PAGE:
The Vuelta a España is never slow to test climbing form and the 2022 race is no exception, with the first major mountain day on stage 6 set to put the GC riders through their paces with a 12 kilometre final ascent, Pico Jano.
The opening mountain stage of any Grand Tour is always a voyage into the unknown, but on this occasion even more so. Pico Jano has never been used in a pro race before, only in a couple of local under 23 events, and the final four kilometres set to be used on Thursday were only tarmacked this summer.
The discovery of the unknown will begin when the Vuelta heads out of Bilbao and the Basque Country and into neighbouring Cantabria, birthplace of some top racers like three-time world champion Oscar Freire, for the first summit finish of the 2022 event.
The time honoured cliche about not deciding the winner of the Vuelta will almost certainly apply to stage 6. But the two first category climbs late on will give a much more definitive form to the overall classification as well as showing which of the hypothetical GC contenders is, in fact, not at the top of their game.
“It’s going to do some damage for sure and not just because of Pico Jano,” Mikel Bizkarra, a pro with Euskaltel-Euskadi who is one of the few riders who’s done a full recon of the entire climb, tells Cyclingnews.
“I heard it was in the Vuelta this year, so I decided to go see it for myself, both Pico Jano and the Brenes, the first category climb which precedes it.”
“Brenes is really hard, tougher than Pico Jano because it’s shorter but steeper, and the road surface, assuming they haven’t done any work on it since the summer, is much worse, both on the ascent and the descent.”
“By the time the race gets to Pico Jano, the Vuelta peloton will already be a lot smaller than usual. And then the first part of Pico Jano is the hardest so that’ll be where the GC teams try and squeeze things down even further.”
Just 6.8 kilometres long, about half the complete distance of Pico Jano, almost a third of Brenes has gradients of well over 10%, with segments at 15%. As Bizkarra said, with just 20 kilometres to go from its summit to the foot of Pico Jano, it looks likely to prove a decisive point in the stage.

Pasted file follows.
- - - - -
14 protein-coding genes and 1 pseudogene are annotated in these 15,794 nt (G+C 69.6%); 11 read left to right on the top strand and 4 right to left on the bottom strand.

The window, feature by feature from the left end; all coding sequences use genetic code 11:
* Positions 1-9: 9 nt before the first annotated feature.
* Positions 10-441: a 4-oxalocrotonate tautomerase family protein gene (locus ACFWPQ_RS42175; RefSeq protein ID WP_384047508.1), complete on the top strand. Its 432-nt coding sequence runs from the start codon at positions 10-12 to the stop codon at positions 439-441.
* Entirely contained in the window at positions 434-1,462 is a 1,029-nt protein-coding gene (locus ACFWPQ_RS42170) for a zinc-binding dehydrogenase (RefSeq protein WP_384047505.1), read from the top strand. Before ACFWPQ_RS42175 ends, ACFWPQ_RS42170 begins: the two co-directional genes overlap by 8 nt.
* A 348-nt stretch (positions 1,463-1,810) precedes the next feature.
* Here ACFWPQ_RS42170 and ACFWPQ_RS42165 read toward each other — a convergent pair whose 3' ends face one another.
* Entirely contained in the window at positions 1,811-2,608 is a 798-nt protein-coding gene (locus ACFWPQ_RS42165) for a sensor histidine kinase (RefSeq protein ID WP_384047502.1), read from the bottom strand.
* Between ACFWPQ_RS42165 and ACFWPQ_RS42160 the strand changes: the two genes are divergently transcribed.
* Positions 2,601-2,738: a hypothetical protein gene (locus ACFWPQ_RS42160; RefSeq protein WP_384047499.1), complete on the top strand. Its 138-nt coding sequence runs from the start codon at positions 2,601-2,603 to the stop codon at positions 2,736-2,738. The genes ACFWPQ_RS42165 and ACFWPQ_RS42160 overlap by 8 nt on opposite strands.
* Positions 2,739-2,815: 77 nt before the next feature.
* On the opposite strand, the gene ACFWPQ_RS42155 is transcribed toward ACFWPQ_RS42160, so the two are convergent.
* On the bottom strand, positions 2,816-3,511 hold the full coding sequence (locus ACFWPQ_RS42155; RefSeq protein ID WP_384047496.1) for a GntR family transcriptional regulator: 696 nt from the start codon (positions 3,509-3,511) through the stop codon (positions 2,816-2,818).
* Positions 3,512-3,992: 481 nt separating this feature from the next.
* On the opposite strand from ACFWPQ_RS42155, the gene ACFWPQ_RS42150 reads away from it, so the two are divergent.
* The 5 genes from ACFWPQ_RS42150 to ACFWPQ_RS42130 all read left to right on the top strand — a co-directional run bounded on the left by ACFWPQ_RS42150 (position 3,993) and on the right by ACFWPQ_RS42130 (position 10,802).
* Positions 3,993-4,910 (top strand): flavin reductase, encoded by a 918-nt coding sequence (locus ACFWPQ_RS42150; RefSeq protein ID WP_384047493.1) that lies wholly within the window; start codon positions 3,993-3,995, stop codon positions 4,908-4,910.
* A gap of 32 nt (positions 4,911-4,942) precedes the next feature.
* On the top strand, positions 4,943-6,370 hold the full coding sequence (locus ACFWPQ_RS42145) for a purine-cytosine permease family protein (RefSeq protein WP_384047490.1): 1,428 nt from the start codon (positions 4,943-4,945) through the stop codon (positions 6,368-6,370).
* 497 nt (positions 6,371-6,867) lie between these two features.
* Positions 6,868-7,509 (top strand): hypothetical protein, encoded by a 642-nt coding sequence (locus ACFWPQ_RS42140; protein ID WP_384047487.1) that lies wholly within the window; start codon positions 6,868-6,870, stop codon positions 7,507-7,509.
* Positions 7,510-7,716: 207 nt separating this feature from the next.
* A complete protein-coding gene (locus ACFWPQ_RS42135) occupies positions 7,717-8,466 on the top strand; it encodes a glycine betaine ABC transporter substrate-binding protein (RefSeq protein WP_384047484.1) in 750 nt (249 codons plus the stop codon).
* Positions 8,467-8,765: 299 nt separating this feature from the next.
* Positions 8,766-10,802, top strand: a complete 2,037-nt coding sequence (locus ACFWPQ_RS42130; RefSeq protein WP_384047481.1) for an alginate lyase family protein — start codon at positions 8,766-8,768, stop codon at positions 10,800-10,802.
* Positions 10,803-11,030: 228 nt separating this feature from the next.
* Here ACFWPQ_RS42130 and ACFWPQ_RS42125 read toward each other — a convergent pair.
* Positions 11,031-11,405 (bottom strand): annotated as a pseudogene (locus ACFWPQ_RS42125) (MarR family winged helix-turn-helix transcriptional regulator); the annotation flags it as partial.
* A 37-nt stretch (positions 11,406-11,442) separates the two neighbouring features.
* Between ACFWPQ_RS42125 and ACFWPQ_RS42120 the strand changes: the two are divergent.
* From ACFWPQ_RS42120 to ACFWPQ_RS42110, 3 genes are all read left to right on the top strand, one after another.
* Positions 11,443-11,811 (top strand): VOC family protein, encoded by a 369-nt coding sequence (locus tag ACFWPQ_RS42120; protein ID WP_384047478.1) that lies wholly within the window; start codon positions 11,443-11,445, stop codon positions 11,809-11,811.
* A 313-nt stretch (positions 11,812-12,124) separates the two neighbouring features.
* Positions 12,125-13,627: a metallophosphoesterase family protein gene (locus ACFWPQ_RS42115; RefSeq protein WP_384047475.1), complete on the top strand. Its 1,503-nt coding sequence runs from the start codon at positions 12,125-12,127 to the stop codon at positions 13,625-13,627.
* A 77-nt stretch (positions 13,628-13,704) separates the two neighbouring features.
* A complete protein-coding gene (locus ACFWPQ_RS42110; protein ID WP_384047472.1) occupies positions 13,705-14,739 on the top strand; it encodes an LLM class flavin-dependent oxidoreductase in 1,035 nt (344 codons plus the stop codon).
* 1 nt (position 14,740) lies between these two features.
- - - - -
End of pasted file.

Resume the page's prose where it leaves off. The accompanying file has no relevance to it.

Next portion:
As for Pico Jano, Bizkarra underlines that with a flat segment of around a kilometre half way up, it arguably makes no sense for the Vuelta’s GC riders to attack too soon, “because the easier part could allow other squads to regroup and pull back any breakaways.”
“So they’ll wait. They’ll toughen it up on the first part, which is much harder, average around eight or nine per cent, and then riders will try and make attacks in the second part once it starts to climb again.”
“The last four kilometres are around seven per cent and when I went up, not completely tarmacked, but I’ve seen from photos that the road surface is now in a very good state. The last kilometre in any case, is nothing special in terms of the climb, it doesn’t suddenly get any harder or anything. There just a few more hairpins and that’s it.”
Positioning will not be too tricky at the foot of the climb, Bizkarra said, “because it’s a good, broad road, and it’s very straightforward on the approach road.”
“There’s a right hander onto the start of climb, then a quick drop down through the tunnel and a little bit of a left hand bend which is a trickier part. But we’ll have to see how it goes.”
Bizkarra said that his own team, Euskatel-Euskadi, will be exceptionally motivated to do well again given it is the third and last day of racing in the Basque Country, where the team is based. Certainly a resounding send-off from Bilbao on Thursday morning for the orange squad is to be expected.
Rudy Molard’s (Groupama-FDJ) defence of his red jersey will be one plotline to follow. But so, too, will be whether the GC contenders also look for a chance to test Primož Roglič (Jumbo-Visma) and perhaps regain some much-needed momentum in an overall battle that, up to now, has been playing out in favour of the Slovenian at every point in the game.
Will Pico Jano prove to be any different?